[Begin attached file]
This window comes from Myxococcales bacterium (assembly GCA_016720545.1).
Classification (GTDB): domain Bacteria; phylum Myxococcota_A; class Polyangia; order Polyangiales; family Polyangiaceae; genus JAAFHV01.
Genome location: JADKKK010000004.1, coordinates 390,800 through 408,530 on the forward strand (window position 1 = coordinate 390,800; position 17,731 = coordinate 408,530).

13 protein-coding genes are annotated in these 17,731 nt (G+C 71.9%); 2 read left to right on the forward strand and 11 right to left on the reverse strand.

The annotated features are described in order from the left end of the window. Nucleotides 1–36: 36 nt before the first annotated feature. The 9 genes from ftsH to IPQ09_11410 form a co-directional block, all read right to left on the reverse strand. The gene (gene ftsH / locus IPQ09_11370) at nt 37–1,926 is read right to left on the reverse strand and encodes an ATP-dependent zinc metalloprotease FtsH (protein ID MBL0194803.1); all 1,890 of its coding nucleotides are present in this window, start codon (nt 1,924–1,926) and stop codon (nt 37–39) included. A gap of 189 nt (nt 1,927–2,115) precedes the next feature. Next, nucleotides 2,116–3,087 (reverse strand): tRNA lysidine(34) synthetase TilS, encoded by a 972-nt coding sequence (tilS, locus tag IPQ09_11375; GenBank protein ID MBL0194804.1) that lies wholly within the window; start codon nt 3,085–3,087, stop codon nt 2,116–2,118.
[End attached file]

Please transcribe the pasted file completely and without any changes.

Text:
This window comes from Myxococcales bacterium (assembly GCA_016720545.1).
Classification (GTDB): domain Bacteria; phylum Myxococcota_A; class Polyangia; order Polyangiales; family Polyangiaceae; genus JAAFHV01.
Genome location: JADKKK010000004.1, coordinates 390,800 through 408,530 on the forward strand (window position 1 = coordinate 390,800; position 17,731 = coordinate 408,530).

13 protein-coding genes are annotated in these 17,731 nt (G+C 71.9%); 2 read left to right on the forward strand and 11 right to left on the reverse strand.

The annotated features are described in order from the left end of the window. Nucleotides 1–36: 36 nt before the first annotated feature. The 9 genes from ftsH to IPQ09_11410 form a co-directional block, all read right to left on the reverse strand. The gene (gene ftsH / locus IPQ09_11370) at nt 37–1,926 is read right to left on the reverse strand and encodes an ATP-dependent zinc metalloprotease FtsH (protein ID MBL0194803.1); all 1,890 of its coding nucleotides are present in this window, start codon (nt 1,924–1,926) and stop codon (nt 37–39) included. A gap of 189 nt (nt 1,927–2,115) precedes the next feature. Next, nucleotides 2,116–3,087 (reverse strand): tRNA lysidine(34) synthetase TilS, encoded by a 972-nt coding sequence (tilS, locus tag IPQ09_11375; GenBank protein ID MBL0194804.1) that lies wholly within the window; start codon nt 3,085–3,087, stop codon nt 2,116–2,118.